A conservation group has accused council chiefs of “cutting corners” in the assessment of a proposed new 165-acre wildlife site to replace internationally-important habitat that will be lost if Sizewell C is built.

Suffolk Coastal council says the scheme for land at Aldhurst Farm at Leiston will be treated separately from any plans for a new nuclear power station and not as compensation as the habitat will be created whether the £14billion twin reactor plant goes ahead or not.

But Suffolk Coastal Friends of the Earth (FoE) says this decision means a less than adequate investigation of the impact of the new site and loss of part of a Site of Special Scientific Interest (SSSI) will take place – with no need for a full Environmental Impact Assessment (EIA).

The group says EDF Energy has openly admitted the connection between the proposed wildlife site off Lovers Lane and Sizewell C as it will “help compensate for potential land-take from Sizewell Marshes SSSI”.

FoE said: “It is notable on the planning portal that the Suffolk Wildlife Trust questions whether the correct appraisals have been done with regard to the vulnerable nature reserve areas. In fact, the necessary assessments are seriously incomplete.

“This leaves our protected habitats and species in and around Sizewell at severe risk.

“Since the reason for this new habitat is to compensate for damage caused by Sizewell C construction works, then that damage must first be formally assessed, in line with the European Habitats Directive.

“This demands that all impacts be included, not just environmental changes caused by the new project itself, but the larger development as a whole, in combination with any other local proposals.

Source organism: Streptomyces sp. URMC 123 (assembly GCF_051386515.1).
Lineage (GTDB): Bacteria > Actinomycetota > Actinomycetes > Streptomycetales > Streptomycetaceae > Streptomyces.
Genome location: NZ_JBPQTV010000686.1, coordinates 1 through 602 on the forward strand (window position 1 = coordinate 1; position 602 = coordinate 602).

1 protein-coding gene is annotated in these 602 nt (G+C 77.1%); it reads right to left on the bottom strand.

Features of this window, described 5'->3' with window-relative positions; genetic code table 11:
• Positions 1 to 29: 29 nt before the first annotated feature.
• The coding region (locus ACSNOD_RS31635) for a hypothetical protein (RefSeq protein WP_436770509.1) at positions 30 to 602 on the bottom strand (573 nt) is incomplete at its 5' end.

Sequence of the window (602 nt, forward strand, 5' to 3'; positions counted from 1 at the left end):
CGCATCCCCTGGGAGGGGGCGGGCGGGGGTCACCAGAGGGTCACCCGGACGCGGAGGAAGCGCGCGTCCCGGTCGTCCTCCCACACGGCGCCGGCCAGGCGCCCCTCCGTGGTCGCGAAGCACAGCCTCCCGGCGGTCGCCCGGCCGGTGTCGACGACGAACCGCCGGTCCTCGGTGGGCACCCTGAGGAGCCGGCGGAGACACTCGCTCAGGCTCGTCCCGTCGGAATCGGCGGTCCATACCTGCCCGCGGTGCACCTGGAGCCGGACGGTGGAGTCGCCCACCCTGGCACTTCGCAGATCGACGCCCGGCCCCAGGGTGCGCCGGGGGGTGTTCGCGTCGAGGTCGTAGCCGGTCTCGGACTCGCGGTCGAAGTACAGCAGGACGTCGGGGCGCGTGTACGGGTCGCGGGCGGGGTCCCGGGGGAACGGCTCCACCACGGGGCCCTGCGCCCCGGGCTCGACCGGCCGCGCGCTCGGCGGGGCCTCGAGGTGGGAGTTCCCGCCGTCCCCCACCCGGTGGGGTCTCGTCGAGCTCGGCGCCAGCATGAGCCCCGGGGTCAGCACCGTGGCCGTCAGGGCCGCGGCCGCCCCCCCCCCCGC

“This has not been achieved and as a result the screening and consideration of likely effects are inevitably misconstrued.”

Rachel Fulcher, the group’s coordinator, added: “These are serious oversights, with a bearing on a massive project that will ravage the Area of Outstanding Natural Beauty and our Heritage Coast.

“Wildlife will be lost and our tranquil, protected countryside will be ruined, along with our tourist trade which depends on it.

“Even if the proper appraisals take one or two more years to complete, then they should be done. Corner cutting like this undermines public confidence.”

In a letter, Philip Ridley, head of planning at Suffolk Coastal, said: “That the proposed habitat creation project is a stand-alone scheme, intended to be implemented and retained regardless of what does or does not happen with the Sizewell C project in due course, has been made clear in the application documents, and in particular in the Planning Statement.”

UK courts had decided that schemes which can go ahead on their own rather than as an integral part of a larger development should be treated as stand-alone and therefore the proposal would not need an EIA.

The scheme will include 14 acres of wetland habitat and a “heathland mosaic” including grassland, heathland, scrub and scattered trees.

(article copied from the ipswich star)